It should be noted that up to this present day, states still use the persona non grata to punish a member of diplomatic staff suspected to go against their interest even if their interest may jeopardize world peace. For example, Evo Morale, a Bolivian President declared the US ambassador persona non grata and asked the ambassador to leave the country within 48 to 72 hours. The president accused the Ambassador of fomenting division in the country. However, upon investigation, it is revealed that Evo Morale, a Bolivian President is the leader of a major cocaine syndicate in Bolivia, and virtually all the cocaine produced in Bolivia is smuggled into the US.
Thus, in the effort of Washington to arrest the production and smuggling of cocaine to the US territory, the Bolivian president retaliated by expulsing the US ambassador from Bolivian territory. However, it is still unbelievable that despite the moral assault on Washington, Bolivia still receives $100,000 yearly from the US to combat cocaine syndicate.
All the events that lead to the abuse of the use of article 9 of the Vienna Convention give rise to make critical analysis on part 5 of the Preamble of Vienna Convention (1961) that states “the purpose of such privileges and immunities is not to benefit individuals but to ensure the efficient performance of functions by consular posts on behalf of their respective States”. This preamble has been subject to criticism and has been the source of violation of diplomatic immunity conferred on the member of the diplomatic staff.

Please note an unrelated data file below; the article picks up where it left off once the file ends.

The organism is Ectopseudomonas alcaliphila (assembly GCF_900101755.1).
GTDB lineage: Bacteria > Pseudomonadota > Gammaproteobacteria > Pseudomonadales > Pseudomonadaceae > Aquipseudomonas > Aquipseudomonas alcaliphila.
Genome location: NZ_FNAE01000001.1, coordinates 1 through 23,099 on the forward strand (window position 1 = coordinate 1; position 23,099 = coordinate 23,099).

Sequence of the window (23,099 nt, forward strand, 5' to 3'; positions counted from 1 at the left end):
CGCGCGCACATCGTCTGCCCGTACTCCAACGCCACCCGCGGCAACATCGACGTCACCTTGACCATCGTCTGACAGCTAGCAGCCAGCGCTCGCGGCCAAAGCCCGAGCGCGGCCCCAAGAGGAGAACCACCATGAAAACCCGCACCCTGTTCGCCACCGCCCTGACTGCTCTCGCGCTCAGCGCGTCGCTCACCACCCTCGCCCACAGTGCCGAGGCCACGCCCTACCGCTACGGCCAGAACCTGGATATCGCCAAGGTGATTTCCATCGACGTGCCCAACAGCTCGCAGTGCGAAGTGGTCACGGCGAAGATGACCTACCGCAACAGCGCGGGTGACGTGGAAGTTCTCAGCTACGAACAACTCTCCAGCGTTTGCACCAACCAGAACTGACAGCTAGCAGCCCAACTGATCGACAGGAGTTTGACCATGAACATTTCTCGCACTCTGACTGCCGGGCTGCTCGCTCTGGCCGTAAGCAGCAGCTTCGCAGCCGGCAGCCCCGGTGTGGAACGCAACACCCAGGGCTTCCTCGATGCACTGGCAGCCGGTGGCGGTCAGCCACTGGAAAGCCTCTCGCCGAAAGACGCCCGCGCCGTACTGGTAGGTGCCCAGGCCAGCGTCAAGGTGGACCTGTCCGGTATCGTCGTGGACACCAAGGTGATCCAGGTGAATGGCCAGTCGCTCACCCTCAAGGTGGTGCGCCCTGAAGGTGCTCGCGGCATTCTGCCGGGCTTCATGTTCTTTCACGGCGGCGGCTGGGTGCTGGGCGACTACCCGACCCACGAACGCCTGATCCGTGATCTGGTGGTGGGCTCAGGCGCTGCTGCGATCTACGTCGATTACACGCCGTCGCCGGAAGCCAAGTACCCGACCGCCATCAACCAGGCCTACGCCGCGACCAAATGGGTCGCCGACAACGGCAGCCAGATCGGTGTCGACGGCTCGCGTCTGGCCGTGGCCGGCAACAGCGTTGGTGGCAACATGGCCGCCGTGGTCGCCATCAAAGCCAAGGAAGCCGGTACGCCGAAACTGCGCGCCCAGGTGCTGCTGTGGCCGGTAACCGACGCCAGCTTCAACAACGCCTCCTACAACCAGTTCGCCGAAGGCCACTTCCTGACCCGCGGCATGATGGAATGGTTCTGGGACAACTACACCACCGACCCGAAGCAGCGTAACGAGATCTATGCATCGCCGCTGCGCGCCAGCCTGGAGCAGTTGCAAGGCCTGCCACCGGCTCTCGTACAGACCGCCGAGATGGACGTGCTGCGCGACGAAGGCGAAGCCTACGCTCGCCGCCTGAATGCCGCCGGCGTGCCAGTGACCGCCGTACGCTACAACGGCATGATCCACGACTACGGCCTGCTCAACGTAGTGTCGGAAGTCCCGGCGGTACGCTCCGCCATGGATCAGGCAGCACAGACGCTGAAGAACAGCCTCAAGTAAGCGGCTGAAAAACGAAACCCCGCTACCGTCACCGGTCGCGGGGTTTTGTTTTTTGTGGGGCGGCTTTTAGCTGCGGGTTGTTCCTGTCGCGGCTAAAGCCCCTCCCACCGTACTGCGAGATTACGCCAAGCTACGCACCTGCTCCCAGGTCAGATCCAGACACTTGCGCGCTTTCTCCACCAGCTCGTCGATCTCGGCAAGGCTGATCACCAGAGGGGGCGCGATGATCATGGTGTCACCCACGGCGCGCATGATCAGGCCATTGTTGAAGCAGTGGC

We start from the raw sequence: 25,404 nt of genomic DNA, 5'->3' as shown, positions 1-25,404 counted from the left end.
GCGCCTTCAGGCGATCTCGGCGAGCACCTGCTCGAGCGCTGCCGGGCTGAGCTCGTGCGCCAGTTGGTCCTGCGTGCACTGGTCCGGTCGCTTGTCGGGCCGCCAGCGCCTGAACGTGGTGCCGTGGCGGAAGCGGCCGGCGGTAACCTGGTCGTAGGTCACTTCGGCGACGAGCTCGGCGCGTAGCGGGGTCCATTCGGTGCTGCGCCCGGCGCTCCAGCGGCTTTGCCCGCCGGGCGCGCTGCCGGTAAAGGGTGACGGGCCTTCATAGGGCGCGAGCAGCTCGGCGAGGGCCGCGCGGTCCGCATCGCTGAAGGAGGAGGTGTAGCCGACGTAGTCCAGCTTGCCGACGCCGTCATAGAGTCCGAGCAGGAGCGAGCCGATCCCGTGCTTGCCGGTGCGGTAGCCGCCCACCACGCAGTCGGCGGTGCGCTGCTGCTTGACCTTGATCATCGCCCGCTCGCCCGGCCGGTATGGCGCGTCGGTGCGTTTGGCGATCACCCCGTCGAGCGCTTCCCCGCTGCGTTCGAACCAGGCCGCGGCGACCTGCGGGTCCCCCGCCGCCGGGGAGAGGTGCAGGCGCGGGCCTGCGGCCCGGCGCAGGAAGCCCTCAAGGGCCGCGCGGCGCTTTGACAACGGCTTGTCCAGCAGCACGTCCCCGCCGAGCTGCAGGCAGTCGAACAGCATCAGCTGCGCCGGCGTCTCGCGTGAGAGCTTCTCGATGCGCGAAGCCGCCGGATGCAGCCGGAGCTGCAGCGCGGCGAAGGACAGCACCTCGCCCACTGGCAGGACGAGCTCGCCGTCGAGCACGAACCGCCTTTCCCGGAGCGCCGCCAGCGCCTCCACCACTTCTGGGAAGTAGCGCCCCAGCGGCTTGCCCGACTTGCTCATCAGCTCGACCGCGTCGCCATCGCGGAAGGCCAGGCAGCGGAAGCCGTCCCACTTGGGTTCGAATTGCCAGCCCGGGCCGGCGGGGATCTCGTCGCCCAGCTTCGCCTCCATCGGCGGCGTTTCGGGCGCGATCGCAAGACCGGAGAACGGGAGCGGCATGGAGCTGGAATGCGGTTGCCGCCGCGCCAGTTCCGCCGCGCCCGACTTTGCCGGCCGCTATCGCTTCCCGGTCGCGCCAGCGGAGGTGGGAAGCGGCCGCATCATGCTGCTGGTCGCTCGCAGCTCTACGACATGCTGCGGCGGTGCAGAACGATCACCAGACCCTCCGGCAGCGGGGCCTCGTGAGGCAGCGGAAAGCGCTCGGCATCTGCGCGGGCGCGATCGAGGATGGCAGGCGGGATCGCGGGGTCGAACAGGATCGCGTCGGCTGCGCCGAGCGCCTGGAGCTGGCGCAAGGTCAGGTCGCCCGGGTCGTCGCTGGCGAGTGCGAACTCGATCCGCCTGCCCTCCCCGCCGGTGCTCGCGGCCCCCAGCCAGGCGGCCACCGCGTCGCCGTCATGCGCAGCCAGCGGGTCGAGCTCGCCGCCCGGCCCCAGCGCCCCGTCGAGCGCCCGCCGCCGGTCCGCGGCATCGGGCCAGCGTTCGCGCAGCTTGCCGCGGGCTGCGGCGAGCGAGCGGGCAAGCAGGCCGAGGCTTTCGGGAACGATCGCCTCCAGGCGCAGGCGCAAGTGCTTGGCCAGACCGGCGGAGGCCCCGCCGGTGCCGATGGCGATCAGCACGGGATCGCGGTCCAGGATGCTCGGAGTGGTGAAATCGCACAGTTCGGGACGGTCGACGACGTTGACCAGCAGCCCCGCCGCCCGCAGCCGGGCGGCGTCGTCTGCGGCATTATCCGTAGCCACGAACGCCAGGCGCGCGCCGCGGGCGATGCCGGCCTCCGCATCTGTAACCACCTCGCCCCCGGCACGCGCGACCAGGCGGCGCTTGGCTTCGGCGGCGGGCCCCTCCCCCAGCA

Kirchner provides a strong argument on the basis of the nature of diplomatic immunity conferred on diplomatic staff. It should be noted that the diplomatic staffs are the subject of international law who have the rights and duties under international law and denying a member of diplomatic staff any form of immunity is like denying a sovereign state.
Denza provides an argument for the circumstances under which a diplomatic staff can be relieved of his function under the Vienna convention. The function of a member of a diplomatic staff can be terminated under three categories:
- First, when a period of diplomatic agents has expired or when he has completed the tasks conferred on him by a receiving state.
- Moreover, the arrival of a permanent head of mission such as an ambassador will cause the function of chargé d’affaires ad interim to come to an end.